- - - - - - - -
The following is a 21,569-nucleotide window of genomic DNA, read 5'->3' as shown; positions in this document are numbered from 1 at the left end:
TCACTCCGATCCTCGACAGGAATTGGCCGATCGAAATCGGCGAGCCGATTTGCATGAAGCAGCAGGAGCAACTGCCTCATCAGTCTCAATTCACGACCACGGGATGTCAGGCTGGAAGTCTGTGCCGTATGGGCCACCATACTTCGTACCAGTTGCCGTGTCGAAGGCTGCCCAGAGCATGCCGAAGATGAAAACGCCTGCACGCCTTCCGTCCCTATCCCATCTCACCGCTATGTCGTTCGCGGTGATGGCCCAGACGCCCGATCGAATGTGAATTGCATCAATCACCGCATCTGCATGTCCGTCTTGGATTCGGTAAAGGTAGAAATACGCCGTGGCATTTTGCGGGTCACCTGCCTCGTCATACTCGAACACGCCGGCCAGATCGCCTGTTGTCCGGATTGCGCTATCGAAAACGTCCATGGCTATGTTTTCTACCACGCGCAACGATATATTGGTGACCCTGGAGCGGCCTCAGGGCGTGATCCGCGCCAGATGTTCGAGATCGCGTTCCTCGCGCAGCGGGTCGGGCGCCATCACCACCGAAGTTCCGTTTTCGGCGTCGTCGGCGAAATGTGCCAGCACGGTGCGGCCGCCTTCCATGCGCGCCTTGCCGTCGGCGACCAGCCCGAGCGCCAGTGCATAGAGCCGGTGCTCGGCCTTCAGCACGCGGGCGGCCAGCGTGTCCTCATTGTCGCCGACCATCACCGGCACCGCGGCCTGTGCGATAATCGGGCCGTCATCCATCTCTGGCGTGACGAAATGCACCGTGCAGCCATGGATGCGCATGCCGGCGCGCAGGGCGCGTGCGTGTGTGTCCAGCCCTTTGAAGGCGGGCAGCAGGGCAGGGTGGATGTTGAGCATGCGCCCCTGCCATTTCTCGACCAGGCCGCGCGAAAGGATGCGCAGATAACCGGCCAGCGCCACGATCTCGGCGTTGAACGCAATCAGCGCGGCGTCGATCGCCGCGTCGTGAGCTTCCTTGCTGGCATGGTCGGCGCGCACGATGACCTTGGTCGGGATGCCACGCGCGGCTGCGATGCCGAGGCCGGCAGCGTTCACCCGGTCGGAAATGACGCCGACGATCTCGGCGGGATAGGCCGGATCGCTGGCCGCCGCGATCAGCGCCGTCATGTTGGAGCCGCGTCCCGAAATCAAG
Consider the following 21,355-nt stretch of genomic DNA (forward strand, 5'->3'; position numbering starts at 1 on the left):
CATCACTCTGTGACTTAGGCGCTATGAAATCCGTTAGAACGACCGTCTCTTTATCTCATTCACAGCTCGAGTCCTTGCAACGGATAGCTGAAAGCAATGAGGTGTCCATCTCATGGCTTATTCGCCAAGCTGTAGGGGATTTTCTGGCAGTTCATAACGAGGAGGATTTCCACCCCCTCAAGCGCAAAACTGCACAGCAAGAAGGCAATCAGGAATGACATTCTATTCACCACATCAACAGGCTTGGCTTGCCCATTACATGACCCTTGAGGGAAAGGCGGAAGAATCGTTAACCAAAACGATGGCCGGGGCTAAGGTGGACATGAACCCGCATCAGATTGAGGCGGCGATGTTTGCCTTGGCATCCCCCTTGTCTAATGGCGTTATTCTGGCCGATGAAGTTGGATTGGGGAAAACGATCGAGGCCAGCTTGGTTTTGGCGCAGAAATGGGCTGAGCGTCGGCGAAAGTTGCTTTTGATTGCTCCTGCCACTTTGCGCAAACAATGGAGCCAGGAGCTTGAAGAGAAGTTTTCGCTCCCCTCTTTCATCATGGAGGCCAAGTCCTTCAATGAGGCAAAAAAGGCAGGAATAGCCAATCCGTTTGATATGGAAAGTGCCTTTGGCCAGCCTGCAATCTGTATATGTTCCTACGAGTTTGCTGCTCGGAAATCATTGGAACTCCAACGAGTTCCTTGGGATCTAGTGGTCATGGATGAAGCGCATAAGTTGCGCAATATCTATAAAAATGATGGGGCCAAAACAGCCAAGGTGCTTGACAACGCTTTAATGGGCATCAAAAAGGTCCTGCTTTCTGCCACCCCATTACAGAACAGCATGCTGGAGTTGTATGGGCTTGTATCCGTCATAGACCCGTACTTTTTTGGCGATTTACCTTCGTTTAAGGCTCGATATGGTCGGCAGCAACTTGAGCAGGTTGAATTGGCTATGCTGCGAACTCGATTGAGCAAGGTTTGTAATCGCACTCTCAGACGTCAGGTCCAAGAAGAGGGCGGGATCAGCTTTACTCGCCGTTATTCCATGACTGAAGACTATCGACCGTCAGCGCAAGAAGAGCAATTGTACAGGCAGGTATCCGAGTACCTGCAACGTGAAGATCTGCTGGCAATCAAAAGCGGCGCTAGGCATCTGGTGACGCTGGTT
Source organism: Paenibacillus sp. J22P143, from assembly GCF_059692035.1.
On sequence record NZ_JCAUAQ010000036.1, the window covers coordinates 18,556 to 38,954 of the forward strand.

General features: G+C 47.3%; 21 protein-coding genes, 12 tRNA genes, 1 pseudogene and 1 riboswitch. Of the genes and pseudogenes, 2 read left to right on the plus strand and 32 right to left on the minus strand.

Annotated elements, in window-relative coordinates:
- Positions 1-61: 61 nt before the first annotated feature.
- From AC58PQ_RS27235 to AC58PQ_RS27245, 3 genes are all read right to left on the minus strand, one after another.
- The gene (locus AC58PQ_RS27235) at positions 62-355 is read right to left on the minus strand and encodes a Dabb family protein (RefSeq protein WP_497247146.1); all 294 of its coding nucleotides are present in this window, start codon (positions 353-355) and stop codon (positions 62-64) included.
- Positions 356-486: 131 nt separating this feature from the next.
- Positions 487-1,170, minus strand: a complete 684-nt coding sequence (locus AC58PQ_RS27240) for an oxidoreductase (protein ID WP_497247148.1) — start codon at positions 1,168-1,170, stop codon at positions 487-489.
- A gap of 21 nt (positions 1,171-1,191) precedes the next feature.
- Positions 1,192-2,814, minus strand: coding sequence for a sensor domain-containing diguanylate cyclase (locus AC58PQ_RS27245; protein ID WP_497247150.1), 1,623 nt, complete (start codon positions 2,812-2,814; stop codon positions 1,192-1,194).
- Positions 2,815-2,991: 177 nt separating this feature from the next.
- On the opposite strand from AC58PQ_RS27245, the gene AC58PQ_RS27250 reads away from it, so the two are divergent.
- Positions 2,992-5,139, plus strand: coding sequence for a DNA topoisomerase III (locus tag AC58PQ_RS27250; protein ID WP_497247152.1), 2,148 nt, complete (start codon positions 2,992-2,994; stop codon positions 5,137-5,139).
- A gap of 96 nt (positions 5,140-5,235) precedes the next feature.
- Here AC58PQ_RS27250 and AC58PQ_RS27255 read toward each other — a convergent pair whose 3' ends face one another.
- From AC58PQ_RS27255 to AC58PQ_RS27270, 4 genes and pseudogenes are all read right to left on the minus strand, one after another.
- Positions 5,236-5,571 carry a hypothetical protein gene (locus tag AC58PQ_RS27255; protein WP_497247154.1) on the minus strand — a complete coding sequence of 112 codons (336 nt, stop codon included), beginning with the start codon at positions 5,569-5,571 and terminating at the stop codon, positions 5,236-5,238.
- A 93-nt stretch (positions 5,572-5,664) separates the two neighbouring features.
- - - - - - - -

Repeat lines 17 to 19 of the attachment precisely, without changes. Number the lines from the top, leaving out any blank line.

- On the opposite strand from AC58PQ_RS27245, the gene AC58PQ_RS27250 reads away from it, so the two are divergent.
- Positions 2,992-5,139, plus strand: coding sequence for a DNA topoisomerase III (locus tag AC58PQ_RS27250; protein ID WP_497247152.1), 2,148 nt, complete (start codon positions 2,992-2,994; stop codon positions 5,137-5,139).
- A gap of 96 nt (positions 5,140-5,235) precedes the next feature.